Brent edges higher, supported by spread trade
By Matthew Robinson
NEW YORK, July 23 (Reuters) - Brent crude rose on Tuesday, lifted by profit-taking on the trans-Atlantic spread, China's efforts to support its economy, and supply concerns.
Brent's premium to U.S. oil futures , which had narrowed sharply last week and briefly inverted on Friday, weakened for a second straight day. The spread touched the 14-day moving average of $2.68 a barrel on Tuesday, before narrowing to $1.25 a barrel just after 1 p.m. EDT (1700 GMT).
The spread has narrowed from near $6 at the start of the month and over $23 a barrel in February on expectations new pipeline capacity will alleviate a glut of oil at the Cushing, Oklahoma delivery point for the U.S. crude contract by shipping it to the Gulf Coast.
"You are seeing a little bit of profit taking on the spread," said Gene McGillian, an analyst at Tradition Energy in Stamford, Connecticut.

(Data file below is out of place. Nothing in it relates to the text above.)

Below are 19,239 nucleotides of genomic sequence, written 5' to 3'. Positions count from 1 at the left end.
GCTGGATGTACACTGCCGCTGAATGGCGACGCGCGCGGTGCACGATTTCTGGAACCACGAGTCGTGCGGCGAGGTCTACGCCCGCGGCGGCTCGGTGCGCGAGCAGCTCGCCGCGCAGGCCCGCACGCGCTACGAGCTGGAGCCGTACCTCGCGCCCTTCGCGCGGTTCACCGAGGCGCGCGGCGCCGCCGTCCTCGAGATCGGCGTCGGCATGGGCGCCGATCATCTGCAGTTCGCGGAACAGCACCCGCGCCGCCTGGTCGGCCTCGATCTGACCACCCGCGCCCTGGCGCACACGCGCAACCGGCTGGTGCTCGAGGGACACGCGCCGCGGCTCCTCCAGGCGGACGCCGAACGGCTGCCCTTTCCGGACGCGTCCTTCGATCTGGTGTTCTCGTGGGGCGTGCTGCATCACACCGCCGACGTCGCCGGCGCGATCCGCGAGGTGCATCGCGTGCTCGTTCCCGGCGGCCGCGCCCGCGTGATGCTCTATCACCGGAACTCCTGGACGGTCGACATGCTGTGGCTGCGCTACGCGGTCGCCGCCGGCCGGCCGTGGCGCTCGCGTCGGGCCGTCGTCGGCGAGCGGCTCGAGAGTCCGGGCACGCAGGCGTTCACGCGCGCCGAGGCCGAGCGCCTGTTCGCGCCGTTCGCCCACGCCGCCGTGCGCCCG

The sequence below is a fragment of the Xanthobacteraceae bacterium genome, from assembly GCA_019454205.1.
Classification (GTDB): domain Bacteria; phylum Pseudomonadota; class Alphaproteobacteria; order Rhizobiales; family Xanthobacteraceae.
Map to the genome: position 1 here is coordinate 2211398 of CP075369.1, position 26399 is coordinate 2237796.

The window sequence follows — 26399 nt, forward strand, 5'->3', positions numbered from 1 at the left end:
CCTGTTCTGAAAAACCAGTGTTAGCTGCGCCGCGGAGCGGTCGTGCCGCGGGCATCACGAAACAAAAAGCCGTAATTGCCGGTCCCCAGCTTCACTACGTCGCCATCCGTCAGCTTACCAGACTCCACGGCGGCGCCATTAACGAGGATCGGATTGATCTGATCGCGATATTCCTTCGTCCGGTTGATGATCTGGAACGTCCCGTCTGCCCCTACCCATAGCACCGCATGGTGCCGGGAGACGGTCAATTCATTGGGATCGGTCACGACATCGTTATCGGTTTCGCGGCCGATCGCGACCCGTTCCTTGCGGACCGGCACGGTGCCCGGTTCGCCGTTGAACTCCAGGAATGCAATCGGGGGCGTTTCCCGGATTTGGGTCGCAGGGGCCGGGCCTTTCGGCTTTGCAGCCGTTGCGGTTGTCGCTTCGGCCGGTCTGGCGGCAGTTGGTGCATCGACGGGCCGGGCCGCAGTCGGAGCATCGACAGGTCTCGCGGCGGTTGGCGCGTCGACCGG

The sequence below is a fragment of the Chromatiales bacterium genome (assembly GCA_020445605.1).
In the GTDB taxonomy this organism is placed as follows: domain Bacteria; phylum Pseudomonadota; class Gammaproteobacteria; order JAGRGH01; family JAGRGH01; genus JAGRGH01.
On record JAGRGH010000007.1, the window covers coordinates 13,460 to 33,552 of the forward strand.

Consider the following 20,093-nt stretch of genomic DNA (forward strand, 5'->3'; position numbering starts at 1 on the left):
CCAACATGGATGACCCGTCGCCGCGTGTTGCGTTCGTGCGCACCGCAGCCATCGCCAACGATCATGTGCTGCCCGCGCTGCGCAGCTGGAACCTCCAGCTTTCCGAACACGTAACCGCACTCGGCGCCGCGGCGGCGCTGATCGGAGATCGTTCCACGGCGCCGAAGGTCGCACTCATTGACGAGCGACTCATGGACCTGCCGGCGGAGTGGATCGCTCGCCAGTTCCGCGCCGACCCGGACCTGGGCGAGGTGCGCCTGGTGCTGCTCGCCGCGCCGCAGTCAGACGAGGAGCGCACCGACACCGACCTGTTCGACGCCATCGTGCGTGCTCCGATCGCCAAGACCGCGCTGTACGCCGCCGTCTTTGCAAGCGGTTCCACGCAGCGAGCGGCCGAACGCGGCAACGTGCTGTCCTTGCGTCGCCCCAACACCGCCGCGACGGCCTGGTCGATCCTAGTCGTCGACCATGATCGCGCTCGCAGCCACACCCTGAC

Front-month September Brent crude oil traded up 33 cents to $108.48 a barrel at 1:15 p.m. EDT (1715 GMT).
Further support for Brent came from news that China remains committed to steering its economy towards consumption as the main growth driver and will fine-tune policies to deal with any prolonged slowdown.
September U.S. crude futures, which became the front-month contract on Tuesday, rose 29 cents to trade at $107.23 a barrel. After trading over 70 on the relative strength index, a technical sign a commodity has been overbought, for most of July, the front-month contract has dipped below that level over the past two sessions.
RBOB gasoline futures traded up 2 cents to more than $3.07 a gallon, helping to counter a near 2.2 percent slide on Monday. U.S. gasoline is up more than 11 percent this month, after a series of refinery disruptions have stirred supply concerns in the midst of the summer driving season. Continued...